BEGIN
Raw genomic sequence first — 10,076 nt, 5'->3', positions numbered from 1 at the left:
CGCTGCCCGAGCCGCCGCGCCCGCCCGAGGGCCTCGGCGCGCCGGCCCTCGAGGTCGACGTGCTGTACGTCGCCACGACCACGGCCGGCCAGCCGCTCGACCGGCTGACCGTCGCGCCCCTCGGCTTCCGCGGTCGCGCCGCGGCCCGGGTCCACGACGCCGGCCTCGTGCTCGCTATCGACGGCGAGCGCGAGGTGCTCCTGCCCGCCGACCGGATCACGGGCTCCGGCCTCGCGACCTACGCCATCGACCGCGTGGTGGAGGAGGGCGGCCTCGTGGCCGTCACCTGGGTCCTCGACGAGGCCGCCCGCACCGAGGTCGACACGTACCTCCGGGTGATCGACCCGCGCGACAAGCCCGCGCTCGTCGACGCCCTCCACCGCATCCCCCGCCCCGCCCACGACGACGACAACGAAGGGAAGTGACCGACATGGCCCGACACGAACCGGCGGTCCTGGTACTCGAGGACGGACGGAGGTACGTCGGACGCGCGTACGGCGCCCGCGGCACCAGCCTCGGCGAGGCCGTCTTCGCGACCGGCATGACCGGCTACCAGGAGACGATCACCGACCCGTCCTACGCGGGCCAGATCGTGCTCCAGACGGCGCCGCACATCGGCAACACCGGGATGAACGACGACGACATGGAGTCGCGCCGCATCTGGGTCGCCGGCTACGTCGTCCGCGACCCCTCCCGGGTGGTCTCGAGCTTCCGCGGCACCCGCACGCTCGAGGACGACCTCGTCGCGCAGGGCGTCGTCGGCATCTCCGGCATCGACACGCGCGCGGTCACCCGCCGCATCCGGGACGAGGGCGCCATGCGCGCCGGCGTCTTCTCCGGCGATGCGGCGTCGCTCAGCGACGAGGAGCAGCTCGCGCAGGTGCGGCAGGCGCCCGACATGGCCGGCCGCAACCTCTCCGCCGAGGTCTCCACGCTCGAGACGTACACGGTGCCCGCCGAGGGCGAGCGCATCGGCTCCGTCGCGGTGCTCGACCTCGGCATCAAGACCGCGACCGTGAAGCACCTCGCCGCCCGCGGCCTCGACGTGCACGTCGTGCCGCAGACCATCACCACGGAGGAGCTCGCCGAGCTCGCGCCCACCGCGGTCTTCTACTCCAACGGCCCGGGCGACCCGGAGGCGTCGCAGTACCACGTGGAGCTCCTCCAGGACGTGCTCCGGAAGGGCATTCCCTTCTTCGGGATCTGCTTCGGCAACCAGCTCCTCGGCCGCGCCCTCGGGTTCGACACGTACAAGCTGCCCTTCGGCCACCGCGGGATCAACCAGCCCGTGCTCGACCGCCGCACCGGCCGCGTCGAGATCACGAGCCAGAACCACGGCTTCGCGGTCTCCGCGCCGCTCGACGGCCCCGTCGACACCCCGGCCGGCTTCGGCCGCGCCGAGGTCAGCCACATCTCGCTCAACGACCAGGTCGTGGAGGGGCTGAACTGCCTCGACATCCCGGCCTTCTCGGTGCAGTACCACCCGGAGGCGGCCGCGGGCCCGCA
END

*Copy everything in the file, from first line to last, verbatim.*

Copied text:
Raw genomic sequence first — 10,076 nt, 5'->3', positions numbered from 1 at the left:
CGCTGCCCGAGCCGCCGCGCCCGCCCGAGGGCCTCGGCGCGCCGGCCCTCGAGGTCGACGTGCTGTACGTCGCCACGACCACGGCCGGCCAGCCGCTCGACCGGCTGACCGTCGCGCCCCTCGGCTTCCGCGGTCGCGCCGCGGCCCGGGTCCACGACGCCGGCCTCGTGCTCGCTATCGACGGCGAGCGCGAGGTGCTCCTGCCCGCCGACCGGATCACGGGCTCCGGCCTCGCGACCTACGCCATCGACCGCGTGGTGGAGGAGGGCGGCCTCGTGGCCGTCACCTGGGTCCTCGACGAGGCCGCCCGCACCGAGGTCGACACGTACCTCCGGGTGATCGACCCGCGCGACAAGCCCGCGCTCGTCGACGCCCTCCACCGCATCCCCCGCCCCGCCCACGACGACGACAACGAAGGGAAGTGACCGACATGGCCCGACACGAACCGGCGGTCCTGGTACTCGAGGACGGACGGAGGTACGTCGGACGCGCGTACGGCGCCCGCGGCACCAGCCTCGGCGAGGCCGTCTTCGCGACCGGCATGACCGGCTACCAGGAGACGATCACCGACCCGTCCTACGCGGGCCAGATCGTGCTCCAGACGGCGCCGCACATCGGCAACACCGGGATGAACGACGACGACATGGAGTCGCGCCGCATCTGGGTCGCCGGCTACGTCGTCCGCGACCCCTCCCGGGTGGTCTCGAGCTTCCGCGGCACCCGCACGCTCGAGGACGACCTCGTCGCGCAGGGCGTCGTCGGCATCTCCGGCATCGACACGCGCGCGGTCACCCGCCGCATCCGGGACGAGGGCGCCATGCGCGCCGGCGTCTTCTCCGGCGATGCGGCGTCGCTCAGCGACGAGGAGCAGCTCGCGCAGGTGCGGCAGGCGCCCGACATGGCCGGCCGCAACCTCTCCGCCGAGGTCTCCACGCTCGAGACGTACACGGTGCCCGCCGAGGGCGAGCGCATCGGCTCCGTCGCGGTGCTCGACCTCGGCATCAAGACCGCGACCGTGAAGCACCTCGCCGCCCGCGGCCTCGACGTGCACGTCGTGCCGCAGACCATCACCACGGAGGAGCTCGCCGAGCTCGCGCCCACCGCGGTCTTCTACTCCAACGGCCCGGGCGACCCGGAGGCGTCGCAGTACCACGTGGAGCTCCTCCAGGACGTGCTCCGGAAGGGCATTCCCTTCTTCGGGATCTGCTTCGGCAACCAGCTCCTCGGCCGCGCCCTCGGGTTCGACACGTACAAGCTGCCCTTCGGCCACCGCGGGATCAACCAGCCCGTGCTCGACCGCCGCACCGGCCGCGTCGAGATCACGAGCCAGAACCACGGCTTCGCGGTCTCCGCGCCGCTCGACGGCCCCGTCGACACCCCGGCCGGCTTCGGCCGCGCCGAGGTCAGCCACATCTCGCTCAACGACCAGGTCGTGGAGGGGCTGAACTGCCTCGACATCCCGGCCTTCTCGGTGCAGTACCACCCGGAGGCGGCCGCGGGCCCGCA